The author of this book insists that in 28 days, by doing yoga, you will get the ultimate body and/or mind (?). As a yoga teacher and practitioner for years (and probably not in the target market of this book) I am sorry to say that this will realistically not happen. Actually, research shows that yoga actually slows metabolism, which in layman terms means 'you eat the same, you gain weight'. I would suggest the author to really look at all the studies done on yoga in the last few years. The majority conclude that while you do not lose weight, you do feel much better than before, so yes, the mind connection is the one mostly influenced by a steady yoga practice (and not only 28 days). And yes, in time- that is after months or years of practicing- you do become much more connected to your body, and more aware of your nutritional needs- hence why most real yogis have slim, slender frames.
This book is
not only useless for someone who never did yoga, but also dangerous and
depressing. Some of the poses she recommends are actually
intermediate/advanced poses that should be done under supervision,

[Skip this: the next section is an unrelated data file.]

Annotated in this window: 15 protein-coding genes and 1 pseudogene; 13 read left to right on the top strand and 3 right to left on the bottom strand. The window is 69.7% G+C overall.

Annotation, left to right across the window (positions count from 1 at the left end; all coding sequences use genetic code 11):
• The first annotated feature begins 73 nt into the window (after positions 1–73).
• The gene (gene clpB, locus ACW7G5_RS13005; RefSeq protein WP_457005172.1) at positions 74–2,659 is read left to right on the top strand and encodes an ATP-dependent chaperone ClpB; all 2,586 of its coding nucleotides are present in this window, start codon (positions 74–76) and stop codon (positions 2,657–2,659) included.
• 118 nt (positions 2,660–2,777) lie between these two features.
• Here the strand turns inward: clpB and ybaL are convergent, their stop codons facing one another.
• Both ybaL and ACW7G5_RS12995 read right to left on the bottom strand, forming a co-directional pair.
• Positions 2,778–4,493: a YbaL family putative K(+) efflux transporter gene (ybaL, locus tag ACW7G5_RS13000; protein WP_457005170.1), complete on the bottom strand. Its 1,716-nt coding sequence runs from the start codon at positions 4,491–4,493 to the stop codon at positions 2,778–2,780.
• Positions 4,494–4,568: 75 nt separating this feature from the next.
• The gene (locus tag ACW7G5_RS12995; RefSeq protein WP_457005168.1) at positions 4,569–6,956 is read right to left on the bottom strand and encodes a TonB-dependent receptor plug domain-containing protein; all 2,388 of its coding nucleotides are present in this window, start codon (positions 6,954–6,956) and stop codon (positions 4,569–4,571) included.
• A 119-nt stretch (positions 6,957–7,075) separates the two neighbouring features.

unless you want to snap a tendon or get sciatica. Again, plenty of
research shows the amount of injuries from yoga- people going into it
too fast and totally unprepared. I personally think this book is for
someone like Jeniffer Aniston maybe (actually, one of her clients), who
has probably plenty of time preparing the meals recommended and explore a
new pose each day. But for the regular, sedentary American who sits on a
chair all day, expecting him/her to go into a full lotus and spend
hours on preparing a dish, this is highly unrealistic. Unless I totally
missed the message of this book, I would say leave this book on a shelf.
Or if you want to start doing yoga, pick a studio and get into it
slowly, with someone who can guide you and give you alternatives to suit
your body. This is the real yoga philosophy.